Darrell Katz and the JCA, Ben Ratliff, Jeff Turton
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I've already reviewed Darrell Katz's exciting new album with the Jazz Composers Alliance Orchestra, The Same Thing (Cadence), but I still have some questions for him. And besides, it's been a few years. When we get together at the Starbucks across from Berklee, I ask about "December 30, 1994," which is about that day's murders at a Brookline women's health clinic, with a text by Paula Tatarunis. In the midst of general mayhem, Rebecca Shrimpton begins to sing a lovely tune: "Who will keep the homefires burning/While out you go/To your deathcamps gunshops/Wars and penitentiaries." It's a fleeting moment, but jarring, memorable.
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"Something about those lines reminded me of a standard," Katz says. (It turned out to be Cole Porter's "You'd Be So Nice To Come Home To.") "So okay, here's this thing about death camps and gun shops and somehow I come up with this pretty little melody. So I said, 'Okay, fine, I'm going to trust my instincts — this is the totally wrong music for this, but therefore it will be good.' I'm hardly the only person who's thought of that."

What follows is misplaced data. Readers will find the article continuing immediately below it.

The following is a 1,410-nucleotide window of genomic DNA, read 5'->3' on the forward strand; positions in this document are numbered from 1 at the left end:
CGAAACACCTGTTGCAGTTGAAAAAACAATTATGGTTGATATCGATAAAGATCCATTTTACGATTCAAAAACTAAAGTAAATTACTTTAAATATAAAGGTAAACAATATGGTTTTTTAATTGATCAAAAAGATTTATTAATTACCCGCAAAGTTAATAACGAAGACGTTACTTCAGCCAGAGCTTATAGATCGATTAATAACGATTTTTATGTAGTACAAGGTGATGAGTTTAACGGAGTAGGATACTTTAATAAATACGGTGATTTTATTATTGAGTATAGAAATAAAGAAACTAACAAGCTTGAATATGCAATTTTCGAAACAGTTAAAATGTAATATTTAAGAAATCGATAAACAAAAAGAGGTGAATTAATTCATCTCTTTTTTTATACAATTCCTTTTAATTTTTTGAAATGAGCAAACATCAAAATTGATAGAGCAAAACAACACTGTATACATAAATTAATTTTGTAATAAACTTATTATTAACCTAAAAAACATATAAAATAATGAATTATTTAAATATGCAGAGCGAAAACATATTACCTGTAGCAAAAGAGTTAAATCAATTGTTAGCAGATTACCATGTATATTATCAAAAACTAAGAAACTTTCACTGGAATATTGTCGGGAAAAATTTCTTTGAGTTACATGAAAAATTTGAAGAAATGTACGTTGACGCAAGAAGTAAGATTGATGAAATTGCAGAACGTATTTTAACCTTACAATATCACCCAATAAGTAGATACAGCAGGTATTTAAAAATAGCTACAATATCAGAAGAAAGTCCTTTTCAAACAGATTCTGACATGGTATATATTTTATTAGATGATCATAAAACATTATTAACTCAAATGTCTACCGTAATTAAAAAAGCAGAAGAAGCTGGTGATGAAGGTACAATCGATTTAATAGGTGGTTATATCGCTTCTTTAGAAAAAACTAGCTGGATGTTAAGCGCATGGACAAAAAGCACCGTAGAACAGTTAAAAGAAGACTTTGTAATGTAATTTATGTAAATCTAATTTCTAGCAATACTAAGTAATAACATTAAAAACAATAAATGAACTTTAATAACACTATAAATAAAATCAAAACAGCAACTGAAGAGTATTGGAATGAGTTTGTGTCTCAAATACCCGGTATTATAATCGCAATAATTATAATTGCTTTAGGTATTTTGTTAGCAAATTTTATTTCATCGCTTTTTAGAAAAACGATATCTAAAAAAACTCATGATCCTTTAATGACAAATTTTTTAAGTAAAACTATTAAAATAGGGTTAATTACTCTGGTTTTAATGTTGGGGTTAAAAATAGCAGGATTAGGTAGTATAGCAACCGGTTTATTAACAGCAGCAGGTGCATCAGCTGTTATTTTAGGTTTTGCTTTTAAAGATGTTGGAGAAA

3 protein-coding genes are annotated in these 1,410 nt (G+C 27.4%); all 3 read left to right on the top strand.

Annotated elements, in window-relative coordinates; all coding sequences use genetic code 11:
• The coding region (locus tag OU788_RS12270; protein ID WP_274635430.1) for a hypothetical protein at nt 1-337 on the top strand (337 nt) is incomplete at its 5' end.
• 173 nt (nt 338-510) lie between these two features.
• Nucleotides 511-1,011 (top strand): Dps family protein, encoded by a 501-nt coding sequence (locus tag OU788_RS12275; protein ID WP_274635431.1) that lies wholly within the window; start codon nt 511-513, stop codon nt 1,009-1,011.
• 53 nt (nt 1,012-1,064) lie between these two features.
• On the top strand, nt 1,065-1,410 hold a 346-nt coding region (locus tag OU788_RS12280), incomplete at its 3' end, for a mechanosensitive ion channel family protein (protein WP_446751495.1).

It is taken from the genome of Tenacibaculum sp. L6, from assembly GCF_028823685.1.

The JCA has been at it since 1985, a collective of musicians who are primarily composers rather than players, in need of an outlet to hear their pieces. Over the years, they've also played with or commissioned new work from the likes of Marty Ehrlich, Julius Hemphill, Dave Holland, Sam Rivers, and Maria Schneider. Meanwhile, the 18-piece JCA Orchestra has always drawn from the ranks of the best players in town. All of the pieces on The Same Thing are by Katz (that includes his arrangement of Willie Dixon's title tune), but most of the JCA concerts and discs are multi-composer affairs. This Saturday night at Emmanuel Church, the JCAO will play pieces by Katz, Jim Hobbs, Bob Pilkington, Warren Senders, and Norm Zocher.
Katz has been working with text more and more over the years. "It gives me a place to start. A poem gives shape and direction to the process." The starting point for "December 30, 1994" was the last lines: "Words do kill/And kill and kill again." "It was a really angry poem, and when I got to that last line, I just instantly thought I could make this poem a piece of music."
It helps that Tatarunis is Katz's wife, an immediate source of inspiration. She wrote the lyrics for his "improvisational cantata" The Death of Simone Weil, and she provides two more texts on the new CD, the narcissistic flip-off "I'm Me and You're Not Ha Ha" and the George W. Bush flip-off "Lemmings." The other key is Shrimpton, who can move smoothly from spoken-word to sung lyrics to improvised wordless vocals.
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